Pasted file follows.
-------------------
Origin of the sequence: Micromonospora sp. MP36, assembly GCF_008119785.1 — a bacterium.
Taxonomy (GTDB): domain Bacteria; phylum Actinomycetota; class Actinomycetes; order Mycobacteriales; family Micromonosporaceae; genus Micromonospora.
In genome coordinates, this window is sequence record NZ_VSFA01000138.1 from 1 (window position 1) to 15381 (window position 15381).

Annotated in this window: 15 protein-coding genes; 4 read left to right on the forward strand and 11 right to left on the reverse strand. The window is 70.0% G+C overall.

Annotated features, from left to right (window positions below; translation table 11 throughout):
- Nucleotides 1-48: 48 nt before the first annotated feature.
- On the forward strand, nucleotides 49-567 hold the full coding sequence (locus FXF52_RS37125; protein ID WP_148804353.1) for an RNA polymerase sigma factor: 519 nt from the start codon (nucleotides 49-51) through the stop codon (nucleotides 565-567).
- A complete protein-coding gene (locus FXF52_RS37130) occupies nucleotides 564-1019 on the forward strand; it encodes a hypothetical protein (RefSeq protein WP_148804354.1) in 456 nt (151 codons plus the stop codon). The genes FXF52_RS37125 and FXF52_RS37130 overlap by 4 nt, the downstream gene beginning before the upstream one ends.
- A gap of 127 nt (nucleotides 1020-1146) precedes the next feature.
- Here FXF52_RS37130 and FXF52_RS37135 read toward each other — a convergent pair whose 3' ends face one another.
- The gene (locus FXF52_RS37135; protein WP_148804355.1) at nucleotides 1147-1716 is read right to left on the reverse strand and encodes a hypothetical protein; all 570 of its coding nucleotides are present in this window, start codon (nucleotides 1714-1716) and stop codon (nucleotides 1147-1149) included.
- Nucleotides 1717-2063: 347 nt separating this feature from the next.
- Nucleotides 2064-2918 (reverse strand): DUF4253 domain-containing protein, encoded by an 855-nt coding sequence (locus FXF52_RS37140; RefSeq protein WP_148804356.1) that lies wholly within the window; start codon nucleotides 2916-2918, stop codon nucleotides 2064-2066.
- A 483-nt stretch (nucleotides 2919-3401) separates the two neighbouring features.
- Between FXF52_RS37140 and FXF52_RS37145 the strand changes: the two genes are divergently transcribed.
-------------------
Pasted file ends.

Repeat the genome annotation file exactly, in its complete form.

Origin of the sequence: Micromonospora sp. MP36, assembly GCF_008119785.1 — a bacterium.
Taxonomy (GTDB): domain Bacteria; phylum Actinomycetota; class Actinomycetes; order Mycobacteriales; family Micromonosporaceae; genus Micromonospora.
In genome coordinates, this window is sequence record NZ_VSFA01000138.1 from 1 (window position 1) to 15381 (window position 15381).

Annotated in this window: 15 protein-coding genes; 4 read left to right on the forward strand and 11 right to left on the reverse strand. The window is 70.0% G+C overall.

Annotated features, from left to right (window positions below; translation table 11 throughout):
- Nucleotides 1-48: 48 nt before the first annotated feature.
- On the forward strand, nucleotides 49-567 hold the full coding sequence (locus FXF52_RS37125; protein ID WP_148804353.1) for an RNA polymerase sigma factor: 519 nt from the start codon (nucleotides 49-51) through the stop codon (nucleotides 565-567).
- A complete protein-coding gene (locus FXF52_RS37130) occupies nucleotides 564-1019 on the forward strand; it encodes a hypothetical protein (RefSeq protein WP_148804354.1) in 456 nt (151 codons plus the stop codon). The genes FXF52_RS37125 and FXF52_RS37130 overlap by 4 nt, the downstream gene beginning before the upstream one ends.
- A gap of 127 nt (nucleotides 1020-1146) precedes the next feature.
- Here FXF52_RS37130 and FXF52_RS37135 read toward each other — a convergent pair whose 3' ends face one another.
- The gene (locus FXF52_RS37135; protein WP_148804355.1) at nucleotides 1147-1716 is read right to left on the reverse strand and encodes a hypothetical protein; all 570 of its coding nucleotides are present in this window, start codon (nucleotides 1714-1716) and stop codon (nucleotides 1147-1149) included.
- Nucleotides 1717-2063: 347 nt separating this feature from the next.
- Nucleotides 2064-2918 (reverse strand): DUF4253 domain-containing protein, encoded by an 855-nt coding sequence (locus FXF52_RS37140; RefSeq protein WP_148804356.1) that lies wholly within the window; start codon nucleotides 2916-2918, stop codon nucleotides 2064-2066.
- A 483-nt stretch (nucleotides 2919-3401) separates the two neighbouring features.
- Between FXF52_RS37140 and FXF52_RS37145 the strand changes: the two genes are divergently transcribed.